Topics columnist Reba Kirson pointed out that pretty teenager Dorothy Halliday proved such an attraction that "candid camera fans"--as if taking a deja vu cue from the attention given Ruth Aarons at the Boston Arena last April--"held up her match with Glancz for some time." Did any of these adoring fans go so far as to ask Dorothy for some intimate momento of the occasion or at least the opportunity to photograph same? Reba said that Dot carried "a diminutive paddle in her pocket for good luck" (TTT, Jan., 1939, 9)--perhaps one of those miniature "Lucky" bats the Indiana TTA Executive Secretary D. O. Crites (CRY-tees) was giving away to whoever bought one of his custom-made rackets?
Halliday’s earlier screen test had not led to her being any more of a Hollywood starlet than Aarons--and this was bad luck for Vana who on his trip to the States was hoping to get some autographs of movie stars. But at least Dorothy was soon to get her picture on the cover of Topics. As for Vana--who still played with the same racket he used as a boy six years ago (Walter Sandringham in TTT, Mar., 1939, 1)--could there be a mesmerizing sameness about the brilliant hit-and-drop game of this visiting World Champion, this, as Whitney called him, "Babe Ruth, Man O’ War and...Bobby Jones of table tennis, all rolled into one," that somehow blinded people to his greatness and rendered him invisible? Nobody seems to have a word to say about his play. Had his opposition on the Tour been so mediocre that, compared to Barna or Bellak, he looked so commonplace that nothing much could be said about his game?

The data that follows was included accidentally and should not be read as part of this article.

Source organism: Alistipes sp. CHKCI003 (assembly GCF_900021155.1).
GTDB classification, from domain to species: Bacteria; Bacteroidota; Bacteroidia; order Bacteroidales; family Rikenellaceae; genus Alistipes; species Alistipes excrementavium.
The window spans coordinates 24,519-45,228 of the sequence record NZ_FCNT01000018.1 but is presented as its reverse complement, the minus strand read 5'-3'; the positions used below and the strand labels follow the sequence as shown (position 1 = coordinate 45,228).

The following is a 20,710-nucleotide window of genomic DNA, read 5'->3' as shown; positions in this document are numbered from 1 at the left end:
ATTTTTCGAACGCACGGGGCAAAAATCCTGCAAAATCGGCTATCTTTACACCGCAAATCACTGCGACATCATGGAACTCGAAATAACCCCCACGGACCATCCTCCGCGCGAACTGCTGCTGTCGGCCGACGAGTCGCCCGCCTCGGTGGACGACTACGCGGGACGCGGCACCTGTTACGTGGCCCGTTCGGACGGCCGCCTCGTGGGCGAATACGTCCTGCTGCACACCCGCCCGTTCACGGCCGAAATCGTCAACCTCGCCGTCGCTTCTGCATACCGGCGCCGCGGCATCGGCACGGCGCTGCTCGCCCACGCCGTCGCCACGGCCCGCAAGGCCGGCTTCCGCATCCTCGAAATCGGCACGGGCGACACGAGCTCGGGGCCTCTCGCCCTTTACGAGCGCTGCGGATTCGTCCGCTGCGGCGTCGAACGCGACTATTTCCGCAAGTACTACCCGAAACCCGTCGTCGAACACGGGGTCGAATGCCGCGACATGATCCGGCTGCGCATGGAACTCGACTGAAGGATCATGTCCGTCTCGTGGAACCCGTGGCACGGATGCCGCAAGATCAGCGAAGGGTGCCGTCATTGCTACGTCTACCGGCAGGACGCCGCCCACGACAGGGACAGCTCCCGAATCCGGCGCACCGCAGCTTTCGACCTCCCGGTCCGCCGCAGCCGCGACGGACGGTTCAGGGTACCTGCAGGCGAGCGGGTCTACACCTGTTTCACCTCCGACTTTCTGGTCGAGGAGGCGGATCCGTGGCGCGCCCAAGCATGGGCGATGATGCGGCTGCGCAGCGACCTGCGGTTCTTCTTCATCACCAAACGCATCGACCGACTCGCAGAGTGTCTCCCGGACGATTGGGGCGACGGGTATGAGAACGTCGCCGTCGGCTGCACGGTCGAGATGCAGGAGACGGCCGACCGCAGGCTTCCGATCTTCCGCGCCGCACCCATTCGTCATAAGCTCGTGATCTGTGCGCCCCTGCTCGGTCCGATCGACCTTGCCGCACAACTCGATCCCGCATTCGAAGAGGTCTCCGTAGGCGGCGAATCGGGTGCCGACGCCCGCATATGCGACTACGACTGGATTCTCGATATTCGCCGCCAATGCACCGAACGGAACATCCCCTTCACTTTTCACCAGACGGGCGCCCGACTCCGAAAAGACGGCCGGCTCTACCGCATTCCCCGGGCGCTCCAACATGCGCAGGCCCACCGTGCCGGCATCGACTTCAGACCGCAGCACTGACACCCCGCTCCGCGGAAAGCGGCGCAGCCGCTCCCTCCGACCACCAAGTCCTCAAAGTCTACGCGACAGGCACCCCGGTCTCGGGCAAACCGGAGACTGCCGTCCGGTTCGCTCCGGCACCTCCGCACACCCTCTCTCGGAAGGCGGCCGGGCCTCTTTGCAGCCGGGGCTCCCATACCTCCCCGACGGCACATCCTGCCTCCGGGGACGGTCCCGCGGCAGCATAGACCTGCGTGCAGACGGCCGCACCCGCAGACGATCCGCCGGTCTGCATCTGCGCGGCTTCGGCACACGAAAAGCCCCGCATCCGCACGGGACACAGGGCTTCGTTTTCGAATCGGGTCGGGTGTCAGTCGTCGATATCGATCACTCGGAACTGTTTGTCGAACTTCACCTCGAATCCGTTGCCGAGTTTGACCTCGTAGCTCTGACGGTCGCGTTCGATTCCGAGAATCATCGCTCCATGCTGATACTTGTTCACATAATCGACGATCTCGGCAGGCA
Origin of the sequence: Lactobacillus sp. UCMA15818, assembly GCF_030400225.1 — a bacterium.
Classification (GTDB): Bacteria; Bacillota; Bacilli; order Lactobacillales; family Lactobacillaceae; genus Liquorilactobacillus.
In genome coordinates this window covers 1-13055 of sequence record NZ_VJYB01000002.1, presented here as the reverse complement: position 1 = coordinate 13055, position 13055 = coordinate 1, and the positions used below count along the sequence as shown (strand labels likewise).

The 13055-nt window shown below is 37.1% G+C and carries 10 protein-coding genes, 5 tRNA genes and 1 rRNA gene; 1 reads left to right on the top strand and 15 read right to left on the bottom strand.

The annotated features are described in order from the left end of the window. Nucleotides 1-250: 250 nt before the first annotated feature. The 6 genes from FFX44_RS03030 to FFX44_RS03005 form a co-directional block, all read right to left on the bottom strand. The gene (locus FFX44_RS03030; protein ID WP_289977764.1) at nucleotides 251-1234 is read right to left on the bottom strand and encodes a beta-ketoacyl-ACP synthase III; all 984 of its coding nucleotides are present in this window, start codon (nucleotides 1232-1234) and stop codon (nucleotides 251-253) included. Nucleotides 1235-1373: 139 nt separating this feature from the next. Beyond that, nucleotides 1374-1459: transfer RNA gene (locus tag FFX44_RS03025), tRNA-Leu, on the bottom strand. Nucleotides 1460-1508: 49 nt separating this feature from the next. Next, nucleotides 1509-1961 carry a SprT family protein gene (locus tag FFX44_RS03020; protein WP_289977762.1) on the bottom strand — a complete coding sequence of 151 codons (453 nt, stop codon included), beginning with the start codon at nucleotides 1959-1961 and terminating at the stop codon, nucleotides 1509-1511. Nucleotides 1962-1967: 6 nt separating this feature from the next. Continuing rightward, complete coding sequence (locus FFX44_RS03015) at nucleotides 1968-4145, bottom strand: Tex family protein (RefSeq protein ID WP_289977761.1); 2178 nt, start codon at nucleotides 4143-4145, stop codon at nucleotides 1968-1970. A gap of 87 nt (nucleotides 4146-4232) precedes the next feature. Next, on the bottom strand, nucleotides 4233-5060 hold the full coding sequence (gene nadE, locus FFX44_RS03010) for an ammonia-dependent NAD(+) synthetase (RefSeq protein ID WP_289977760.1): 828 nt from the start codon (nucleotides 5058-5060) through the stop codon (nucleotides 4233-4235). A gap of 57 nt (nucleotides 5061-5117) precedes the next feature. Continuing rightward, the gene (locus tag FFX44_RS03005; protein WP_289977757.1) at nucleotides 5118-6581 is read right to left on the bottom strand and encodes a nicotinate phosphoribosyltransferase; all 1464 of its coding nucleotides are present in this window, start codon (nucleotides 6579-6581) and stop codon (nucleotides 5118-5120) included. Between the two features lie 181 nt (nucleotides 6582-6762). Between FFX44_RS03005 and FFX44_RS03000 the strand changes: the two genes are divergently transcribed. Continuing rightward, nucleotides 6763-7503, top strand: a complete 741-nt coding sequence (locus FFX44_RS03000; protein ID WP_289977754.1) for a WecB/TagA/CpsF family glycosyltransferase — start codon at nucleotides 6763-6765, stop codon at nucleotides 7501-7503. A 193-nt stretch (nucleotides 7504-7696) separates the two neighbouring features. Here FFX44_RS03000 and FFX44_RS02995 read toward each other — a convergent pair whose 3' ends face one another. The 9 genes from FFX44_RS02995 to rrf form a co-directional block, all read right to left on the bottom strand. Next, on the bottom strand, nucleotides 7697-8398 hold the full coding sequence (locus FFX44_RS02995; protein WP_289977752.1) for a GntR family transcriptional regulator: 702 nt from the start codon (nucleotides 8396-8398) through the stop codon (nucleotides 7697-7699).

Vana’s last Tour stops at Springfield, Worcester, and Boston were deemed "highly successful." But for the 2,000 who watched the Lloyd Shepherdson arranged matches in Boston "Jimmy McClure was the big favorite with the fans." And at Boston’s "luxurious University Club...before 500 of its members and friends...Larry Smith, 1936 New England Champion, was the hit of the evening" (TTT, Jan., 1939, 10).
Vana was said to be writing a book on table tennis. In that case he should have been touring not with Glancz but with Coleman Clark. He might have picked up some helpful pointers. After all, Cokey’s picture had been on the Dec., ‘37 cover of Topics, and now, a year later, ads for his new book Table Tennis were starting to appear ("The Tricks That Win For Champions" was certainly an eye-catching headline).*